Serodiscordant couples – where one person is HIV positive, the other negative – are among the most literate when it comes to tackling HIV. John Voutos reports.
Travis Atkinson, 35, and his partner have been together for almost two years. They face numerous obstacles not faced by regular couples. This is because they are in a serodiscordant or ‘mixed-status’ relationship.
That is, Atkinson is HIV-positive while his partner is HIV-negative.
Atkinson, a strong advocate for people living with HIV (PLHIV) in Adelaide, says he has been living with HIV for 17 years.
“My previous partner and I of 15 years were diagnosed together,” he says.
“In that time, I never thought I would ever have another partner, let alone the accepting HIV-negative partner I have now.
“I approached my current partner in the beginning with a handful of health resources. He was perfectly understanding of my situation. Now, I’m in my first serodiscordant relationship.”
In 2017, it was estimated that there were 27,545 people living with HIV in Australia, last month’s surveillance report by UNSW’s Kirby Institute shows.
Of these, an estimated 89 per cent had been diagnosed, 78 per cent were receiving antiretroviral therapy (ART), and 74 per cent had a suppressed viral load, exceeding the UN target of 73 per cent for the first time.
HIV cases in NSW continue to plummet to record lows, with experts attributing the rapid uptake of pre-exposure prophylaxis (PrEP) as one of the key factors.
ACON’s Associate Director of Policy, Strategy, and Research, Brent Mackie, advises that serodisco couples often have open and honest discussions to make choices that feel right for both of them.
He says ACON’s workshops facilitate these discussions by demystifying “misconceptions towards PLHIV on treatment who have an undetectable viral load (UVL)” through the undetectable = untransmittable (U=U) movement.
The U=U movement promotes the proven science that shows passing on HIV to a partner is impossible with a sustained UVL through effective treatment. An undetectable viral load (UVL) means that through treatment the virus can no longer be detected in a person’s blood, and it is impossible for them to transmit HIV.
ACON partners with Positive Life NSW and the Institute of Many (TIM) with aims to “eliminate prejudice, isolation, stigma, and discrimination” for PLHIV, Mackie says.
“Stigma doesn’t just affect people living with HIV, it affects us all.”
Along with being an “open book”, Atkinson is a long-term member of TIM, Australia’s largest grassroots movement for PLHIV.
Nic Holas, co-founder of TIM, says their movement is helping to empower PLHIV like Atkinson to live unabashedly and resiliently.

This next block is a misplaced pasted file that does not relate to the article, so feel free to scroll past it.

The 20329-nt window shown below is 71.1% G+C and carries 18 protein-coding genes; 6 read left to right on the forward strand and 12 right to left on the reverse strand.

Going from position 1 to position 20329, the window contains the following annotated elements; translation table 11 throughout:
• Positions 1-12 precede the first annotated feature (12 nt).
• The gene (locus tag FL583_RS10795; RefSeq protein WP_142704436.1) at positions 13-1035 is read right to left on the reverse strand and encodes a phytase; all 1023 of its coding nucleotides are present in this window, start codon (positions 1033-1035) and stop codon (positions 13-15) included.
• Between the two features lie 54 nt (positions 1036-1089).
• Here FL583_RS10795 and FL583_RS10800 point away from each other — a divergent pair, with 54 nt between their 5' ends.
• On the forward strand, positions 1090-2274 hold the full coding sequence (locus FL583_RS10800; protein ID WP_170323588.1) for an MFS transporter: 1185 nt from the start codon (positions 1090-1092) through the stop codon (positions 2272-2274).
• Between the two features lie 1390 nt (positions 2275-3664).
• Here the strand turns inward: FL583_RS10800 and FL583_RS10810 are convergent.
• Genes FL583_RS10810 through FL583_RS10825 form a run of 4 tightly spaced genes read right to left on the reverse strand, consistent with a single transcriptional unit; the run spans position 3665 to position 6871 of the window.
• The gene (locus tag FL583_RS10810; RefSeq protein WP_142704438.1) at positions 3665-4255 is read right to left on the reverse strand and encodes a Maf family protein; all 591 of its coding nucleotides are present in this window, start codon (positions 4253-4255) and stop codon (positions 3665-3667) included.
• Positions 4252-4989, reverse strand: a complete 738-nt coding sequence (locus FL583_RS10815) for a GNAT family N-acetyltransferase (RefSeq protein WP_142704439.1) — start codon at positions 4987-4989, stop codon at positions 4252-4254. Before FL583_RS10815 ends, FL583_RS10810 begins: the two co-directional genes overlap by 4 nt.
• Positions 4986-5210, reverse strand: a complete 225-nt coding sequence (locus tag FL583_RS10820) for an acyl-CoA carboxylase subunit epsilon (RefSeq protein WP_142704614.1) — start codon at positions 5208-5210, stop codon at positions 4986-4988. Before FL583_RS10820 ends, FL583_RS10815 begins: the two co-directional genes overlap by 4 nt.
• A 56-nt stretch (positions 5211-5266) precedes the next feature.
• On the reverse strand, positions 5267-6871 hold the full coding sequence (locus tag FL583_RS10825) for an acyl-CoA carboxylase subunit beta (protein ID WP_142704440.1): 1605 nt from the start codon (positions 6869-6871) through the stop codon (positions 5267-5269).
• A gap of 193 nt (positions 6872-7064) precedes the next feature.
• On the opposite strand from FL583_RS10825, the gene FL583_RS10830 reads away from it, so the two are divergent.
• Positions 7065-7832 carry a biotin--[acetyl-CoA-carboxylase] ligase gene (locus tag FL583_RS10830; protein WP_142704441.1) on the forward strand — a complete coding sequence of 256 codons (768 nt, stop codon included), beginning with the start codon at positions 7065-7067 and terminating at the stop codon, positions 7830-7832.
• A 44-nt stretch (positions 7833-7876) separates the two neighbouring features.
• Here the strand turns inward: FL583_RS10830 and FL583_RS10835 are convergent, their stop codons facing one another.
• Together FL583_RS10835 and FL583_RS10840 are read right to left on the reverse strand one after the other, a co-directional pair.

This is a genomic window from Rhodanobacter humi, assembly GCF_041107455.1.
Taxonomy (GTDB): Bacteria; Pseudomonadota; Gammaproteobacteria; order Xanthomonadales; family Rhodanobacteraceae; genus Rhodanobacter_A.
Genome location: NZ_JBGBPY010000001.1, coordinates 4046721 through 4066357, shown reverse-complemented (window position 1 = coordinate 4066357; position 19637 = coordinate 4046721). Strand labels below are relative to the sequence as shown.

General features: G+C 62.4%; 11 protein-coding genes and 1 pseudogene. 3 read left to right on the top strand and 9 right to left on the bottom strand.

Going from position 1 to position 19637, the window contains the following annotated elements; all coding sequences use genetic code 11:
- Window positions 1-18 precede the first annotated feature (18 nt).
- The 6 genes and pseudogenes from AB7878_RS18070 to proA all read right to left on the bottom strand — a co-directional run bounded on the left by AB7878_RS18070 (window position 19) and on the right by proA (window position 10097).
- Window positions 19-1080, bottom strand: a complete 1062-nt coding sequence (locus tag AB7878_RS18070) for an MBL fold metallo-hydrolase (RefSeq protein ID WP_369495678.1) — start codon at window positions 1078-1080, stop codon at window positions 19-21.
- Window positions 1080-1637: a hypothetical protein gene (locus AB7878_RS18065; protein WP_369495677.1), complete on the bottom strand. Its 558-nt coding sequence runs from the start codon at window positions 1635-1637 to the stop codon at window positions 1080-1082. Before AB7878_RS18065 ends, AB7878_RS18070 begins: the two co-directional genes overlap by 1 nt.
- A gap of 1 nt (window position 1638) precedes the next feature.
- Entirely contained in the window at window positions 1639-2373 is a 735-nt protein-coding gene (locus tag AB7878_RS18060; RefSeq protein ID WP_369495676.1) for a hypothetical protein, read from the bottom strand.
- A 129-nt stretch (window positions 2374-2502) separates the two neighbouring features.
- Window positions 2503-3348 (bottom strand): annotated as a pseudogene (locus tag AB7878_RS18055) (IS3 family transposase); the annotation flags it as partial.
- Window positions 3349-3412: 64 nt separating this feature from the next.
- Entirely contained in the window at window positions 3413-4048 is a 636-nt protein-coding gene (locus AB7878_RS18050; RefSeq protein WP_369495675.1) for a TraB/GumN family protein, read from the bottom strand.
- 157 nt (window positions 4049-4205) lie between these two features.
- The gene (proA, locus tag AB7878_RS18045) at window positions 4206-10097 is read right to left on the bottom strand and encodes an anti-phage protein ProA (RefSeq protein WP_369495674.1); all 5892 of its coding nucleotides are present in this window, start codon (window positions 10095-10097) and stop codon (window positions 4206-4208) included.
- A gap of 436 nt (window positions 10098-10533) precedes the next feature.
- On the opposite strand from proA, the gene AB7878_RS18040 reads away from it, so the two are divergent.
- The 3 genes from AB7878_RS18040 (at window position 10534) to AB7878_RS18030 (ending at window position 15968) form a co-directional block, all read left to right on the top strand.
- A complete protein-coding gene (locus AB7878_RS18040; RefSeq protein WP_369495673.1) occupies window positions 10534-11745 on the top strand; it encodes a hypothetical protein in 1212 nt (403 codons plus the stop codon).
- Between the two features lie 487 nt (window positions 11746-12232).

“We have spent decades surviving HIV stigma and discrimination. We will keep doing that, but we need the rest of the world on our side,” he says.
“We need governments to endorse and promote the U=U message. We need to end HIV criminalisation by improving legal protections. We need HIV-negative people to stop seeing us as ‘risky’ and start seeing us as equals.
“We can’t keep doing all the heavy lifting.”
David Crawford, 62, reflects on his own experiences as a PLHIV in past serodisco relationships.
“I’ve had HIV-negative partners who were accepting and made well-informed decisions about prevention and treatments,” he says. “Others respond, ‘but I’m not on PrEP’.”
Crawford says PrEP is overkill in the context of undetectability.
“PLHIV using treatment-as-protection (TasP) use antiretrovirals in the same way that PrEP users are,” he says.
“The U.S. community generally accepts serodiscordance more because there’s an awareness of the efficacy of TasP and UVL amongst negative members.”
Crawford adds that HIV stigma is accepted as a norm.
“Eliminating stigma and discrimination isn’t just the responsibility of PLHIV, it’s everyone’s responsibility,” he says.
Atkinson shares a similar sentiment, adding that there are people living with HIV who have endured years of stigma and know that it won’t vanish overnight.
“My partner and his family are very supportive and non-judgmental,” he says.
“They don’t mind my advocacy, but he’s more private around the issue… he likes to keep it within the circle.
“Certain people still assume that my partner is positive by association despite being undetectable since 2007.
“Dating as a PLHIV with a UVL, people on PrEP would still insist on using protection with me. So it was for my peace of mind that I advised my partner use PrEP in the early stages of our relationship, before we later discussed discontinuing it.”
Atkinson adds that he and his partner undergo three to six month maintenance at the GP.
“We don’t limit certain sexual practices and he’s still negative so it’s proof that the science is working,” he says.
“I lived with HIV for six years thinking it could be a potential risk for my partners despite their awareness of U=U.
“My mind wouldn’t let me agree with them. It’s for these six years that I still have to catch up.”